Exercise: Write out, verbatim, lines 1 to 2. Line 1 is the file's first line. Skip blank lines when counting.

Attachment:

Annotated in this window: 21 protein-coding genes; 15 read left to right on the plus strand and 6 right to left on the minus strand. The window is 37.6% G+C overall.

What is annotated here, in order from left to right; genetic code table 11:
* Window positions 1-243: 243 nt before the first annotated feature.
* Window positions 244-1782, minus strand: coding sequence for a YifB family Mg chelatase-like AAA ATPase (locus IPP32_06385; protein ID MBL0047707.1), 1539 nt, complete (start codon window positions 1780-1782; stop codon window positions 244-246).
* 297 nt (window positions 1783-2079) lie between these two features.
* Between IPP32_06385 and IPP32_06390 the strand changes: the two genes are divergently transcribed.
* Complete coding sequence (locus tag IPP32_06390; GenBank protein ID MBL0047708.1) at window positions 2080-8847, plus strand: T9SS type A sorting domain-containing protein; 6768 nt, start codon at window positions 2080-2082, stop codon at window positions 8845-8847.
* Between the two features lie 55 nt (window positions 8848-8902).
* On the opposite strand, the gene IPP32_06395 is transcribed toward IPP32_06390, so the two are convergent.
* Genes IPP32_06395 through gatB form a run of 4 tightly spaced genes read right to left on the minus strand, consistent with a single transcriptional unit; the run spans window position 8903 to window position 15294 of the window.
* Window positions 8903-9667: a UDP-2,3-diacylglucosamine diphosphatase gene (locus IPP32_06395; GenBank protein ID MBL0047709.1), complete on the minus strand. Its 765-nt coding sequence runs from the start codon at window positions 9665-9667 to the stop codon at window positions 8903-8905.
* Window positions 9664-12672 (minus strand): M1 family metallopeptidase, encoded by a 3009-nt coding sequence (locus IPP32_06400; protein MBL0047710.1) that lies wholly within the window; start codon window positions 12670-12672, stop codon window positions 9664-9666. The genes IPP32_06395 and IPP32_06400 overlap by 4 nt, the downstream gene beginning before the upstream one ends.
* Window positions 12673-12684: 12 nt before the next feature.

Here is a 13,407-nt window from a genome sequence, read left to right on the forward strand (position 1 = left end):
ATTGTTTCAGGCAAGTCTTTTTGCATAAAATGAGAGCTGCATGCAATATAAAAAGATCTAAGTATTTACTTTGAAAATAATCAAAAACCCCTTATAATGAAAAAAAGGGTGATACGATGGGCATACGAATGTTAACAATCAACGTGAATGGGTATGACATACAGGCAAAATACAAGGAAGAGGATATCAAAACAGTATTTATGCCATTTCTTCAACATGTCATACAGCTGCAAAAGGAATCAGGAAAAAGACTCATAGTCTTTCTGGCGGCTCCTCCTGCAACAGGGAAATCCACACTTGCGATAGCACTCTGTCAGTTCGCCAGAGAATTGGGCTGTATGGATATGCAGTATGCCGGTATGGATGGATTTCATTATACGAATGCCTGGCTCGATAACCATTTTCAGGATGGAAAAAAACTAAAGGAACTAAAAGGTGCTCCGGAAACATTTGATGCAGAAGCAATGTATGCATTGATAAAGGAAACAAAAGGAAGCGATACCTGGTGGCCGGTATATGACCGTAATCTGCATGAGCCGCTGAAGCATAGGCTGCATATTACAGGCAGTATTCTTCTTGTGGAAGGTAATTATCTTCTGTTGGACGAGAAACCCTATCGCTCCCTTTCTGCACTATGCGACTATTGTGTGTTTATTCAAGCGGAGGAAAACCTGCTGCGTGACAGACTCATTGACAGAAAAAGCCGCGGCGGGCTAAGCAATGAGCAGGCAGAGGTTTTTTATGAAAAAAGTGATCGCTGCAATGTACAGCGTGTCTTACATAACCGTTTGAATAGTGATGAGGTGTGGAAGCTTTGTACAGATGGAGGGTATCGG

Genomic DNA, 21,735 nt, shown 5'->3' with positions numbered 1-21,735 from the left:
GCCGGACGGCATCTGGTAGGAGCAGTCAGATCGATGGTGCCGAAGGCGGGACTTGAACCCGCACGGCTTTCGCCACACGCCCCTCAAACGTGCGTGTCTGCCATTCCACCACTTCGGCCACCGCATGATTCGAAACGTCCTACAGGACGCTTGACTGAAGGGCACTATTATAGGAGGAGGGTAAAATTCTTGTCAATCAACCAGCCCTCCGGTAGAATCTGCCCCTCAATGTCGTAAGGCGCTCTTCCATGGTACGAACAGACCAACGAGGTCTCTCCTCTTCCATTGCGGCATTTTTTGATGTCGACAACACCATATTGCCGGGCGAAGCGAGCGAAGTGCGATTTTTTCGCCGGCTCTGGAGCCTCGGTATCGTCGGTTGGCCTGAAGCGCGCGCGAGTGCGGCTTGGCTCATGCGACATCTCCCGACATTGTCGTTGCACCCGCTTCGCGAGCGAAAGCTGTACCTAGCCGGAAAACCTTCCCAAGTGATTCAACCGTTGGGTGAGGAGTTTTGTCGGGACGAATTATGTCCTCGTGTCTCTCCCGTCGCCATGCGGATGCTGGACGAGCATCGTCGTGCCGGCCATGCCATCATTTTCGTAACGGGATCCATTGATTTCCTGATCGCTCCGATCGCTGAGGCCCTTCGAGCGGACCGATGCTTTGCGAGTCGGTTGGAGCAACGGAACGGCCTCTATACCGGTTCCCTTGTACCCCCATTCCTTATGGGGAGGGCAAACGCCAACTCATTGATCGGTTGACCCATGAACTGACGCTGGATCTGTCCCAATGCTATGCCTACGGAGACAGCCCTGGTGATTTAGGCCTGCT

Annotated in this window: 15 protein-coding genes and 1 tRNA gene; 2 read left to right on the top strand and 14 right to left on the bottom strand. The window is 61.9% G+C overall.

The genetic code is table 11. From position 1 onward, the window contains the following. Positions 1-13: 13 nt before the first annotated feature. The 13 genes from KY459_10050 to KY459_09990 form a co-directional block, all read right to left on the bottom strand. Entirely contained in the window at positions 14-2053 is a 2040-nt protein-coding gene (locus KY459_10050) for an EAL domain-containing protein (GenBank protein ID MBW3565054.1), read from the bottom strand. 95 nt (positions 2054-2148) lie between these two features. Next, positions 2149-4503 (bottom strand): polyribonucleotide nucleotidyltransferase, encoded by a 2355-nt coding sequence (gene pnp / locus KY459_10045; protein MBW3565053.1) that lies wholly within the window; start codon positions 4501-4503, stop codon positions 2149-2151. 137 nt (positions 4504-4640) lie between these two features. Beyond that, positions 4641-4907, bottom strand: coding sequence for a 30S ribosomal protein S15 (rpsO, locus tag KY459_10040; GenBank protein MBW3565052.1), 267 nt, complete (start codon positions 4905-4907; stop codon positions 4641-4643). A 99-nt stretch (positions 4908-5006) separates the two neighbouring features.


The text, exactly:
Annotated in this window: 21 protein-coding genes; 15 read left to right on the plus strand and 6 right to left on the minus strand. The window is 37.6% G+C overall.

What is annotated here, in order from left to right; genetic code table 11: